Thursday, February 24, 2011

Reviewing the Adventist Review

February 10, 2011
Vol. 188, No. 4

This issue one you can feel reasonably comfortable sharing with your friends. The contributions of four writers are exceptional: Dixil Rodriguez’ A CHILD, A MOTHER, AND THE SPIRIT; “NOT AFRAID TO GO ALONE”, the story of Georgia Burrus, the first woman missionary to India; Monte Sahlin’s thoughtful critique of religious trends; and 1,096 DAYS by Marilyn Petersen, a wheelchair bound commentator on life and living.

The INBOX contains two critical letters! I hope this encourages the editors to publish more thoughtful responses that aren’t just congratulatory. Stanley V. Maxwell is critical of the contributions of Drs. Handysides and Landless, and Jeanne Henriksen provides a cautionary coda to Fredrick Russell’s December 9 editorial that seems to her to deemphasize planning and orderliness in worship.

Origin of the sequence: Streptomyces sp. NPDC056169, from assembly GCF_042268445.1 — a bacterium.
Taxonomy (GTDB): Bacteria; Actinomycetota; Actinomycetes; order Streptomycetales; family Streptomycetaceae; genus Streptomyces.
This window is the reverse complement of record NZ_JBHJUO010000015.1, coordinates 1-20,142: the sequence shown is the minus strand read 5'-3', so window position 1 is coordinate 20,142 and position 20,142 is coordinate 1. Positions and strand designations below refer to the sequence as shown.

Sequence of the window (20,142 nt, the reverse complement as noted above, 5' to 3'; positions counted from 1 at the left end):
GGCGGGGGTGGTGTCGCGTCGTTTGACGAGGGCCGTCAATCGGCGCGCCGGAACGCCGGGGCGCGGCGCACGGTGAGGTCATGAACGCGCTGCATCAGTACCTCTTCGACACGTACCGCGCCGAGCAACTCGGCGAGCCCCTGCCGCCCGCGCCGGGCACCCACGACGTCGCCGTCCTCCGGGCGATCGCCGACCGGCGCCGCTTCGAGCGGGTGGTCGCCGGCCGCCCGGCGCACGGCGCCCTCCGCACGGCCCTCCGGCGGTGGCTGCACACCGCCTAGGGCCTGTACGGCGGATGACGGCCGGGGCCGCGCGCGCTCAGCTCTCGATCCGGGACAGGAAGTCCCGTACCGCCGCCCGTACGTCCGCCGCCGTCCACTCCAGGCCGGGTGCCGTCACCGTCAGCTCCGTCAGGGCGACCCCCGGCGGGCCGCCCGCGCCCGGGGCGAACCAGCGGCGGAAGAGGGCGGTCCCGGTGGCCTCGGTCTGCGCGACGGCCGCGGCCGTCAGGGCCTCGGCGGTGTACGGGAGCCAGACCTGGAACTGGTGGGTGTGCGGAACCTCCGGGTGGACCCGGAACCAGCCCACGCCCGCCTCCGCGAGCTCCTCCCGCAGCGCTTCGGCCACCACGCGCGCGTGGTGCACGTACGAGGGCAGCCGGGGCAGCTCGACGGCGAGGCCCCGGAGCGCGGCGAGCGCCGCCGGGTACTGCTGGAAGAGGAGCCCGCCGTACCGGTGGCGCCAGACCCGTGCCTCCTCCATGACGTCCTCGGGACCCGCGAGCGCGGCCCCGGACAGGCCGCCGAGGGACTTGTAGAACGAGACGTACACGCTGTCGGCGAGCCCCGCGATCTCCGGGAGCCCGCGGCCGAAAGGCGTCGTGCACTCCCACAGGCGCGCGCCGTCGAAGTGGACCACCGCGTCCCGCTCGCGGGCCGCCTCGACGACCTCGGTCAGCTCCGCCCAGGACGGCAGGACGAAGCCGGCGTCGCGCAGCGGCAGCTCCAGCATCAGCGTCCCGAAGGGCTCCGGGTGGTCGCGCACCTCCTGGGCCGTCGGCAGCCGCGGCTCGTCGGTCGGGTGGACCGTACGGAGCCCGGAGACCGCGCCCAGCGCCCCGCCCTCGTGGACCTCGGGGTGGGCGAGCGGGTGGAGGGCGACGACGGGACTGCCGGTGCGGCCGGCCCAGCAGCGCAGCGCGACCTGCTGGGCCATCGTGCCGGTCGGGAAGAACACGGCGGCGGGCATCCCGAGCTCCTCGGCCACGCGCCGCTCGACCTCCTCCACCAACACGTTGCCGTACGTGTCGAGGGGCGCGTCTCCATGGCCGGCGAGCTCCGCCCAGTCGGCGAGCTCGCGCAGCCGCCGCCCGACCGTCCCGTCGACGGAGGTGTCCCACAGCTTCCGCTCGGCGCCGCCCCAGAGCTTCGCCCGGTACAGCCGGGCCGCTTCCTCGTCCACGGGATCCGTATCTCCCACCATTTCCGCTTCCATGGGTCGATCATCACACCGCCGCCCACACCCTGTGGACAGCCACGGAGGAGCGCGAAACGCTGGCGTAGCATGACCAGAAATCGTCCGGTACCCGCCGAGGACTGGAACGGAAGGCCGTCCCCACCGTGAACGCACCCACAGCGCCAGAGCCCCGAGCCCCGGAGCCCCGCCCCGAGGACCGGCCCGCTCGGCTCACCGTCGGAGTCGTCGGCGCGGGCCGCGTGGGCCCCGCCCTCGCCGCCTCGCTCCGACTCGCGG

REVIVAL FOR WHAT? is Mark A. Finley’s take on what revival means. I only wish these words were reflected in the sermonizing of our GC President, Ted Wilson. *

“Any so-called revival that focuses on “my spiritual experience” alone also misses the mark. If it develops attitudes critical of those who may not measure up to “my standard of holiness,” it’s certainly not genuine spirituality. If the emphasis of revival is merely to change external behavior rather than to experience a change of heart, something is wrong.”

* See GOD'S SOLID WORD IN A CHAOTIC WORLD in the February 2011 Adventist World.

PLANKS, JUDGES, AND JESUS by Kimberly Luste Maran is an affirmation that “in the plan of salvation there’s no such thing as self-
righteousness. No room for smugness”.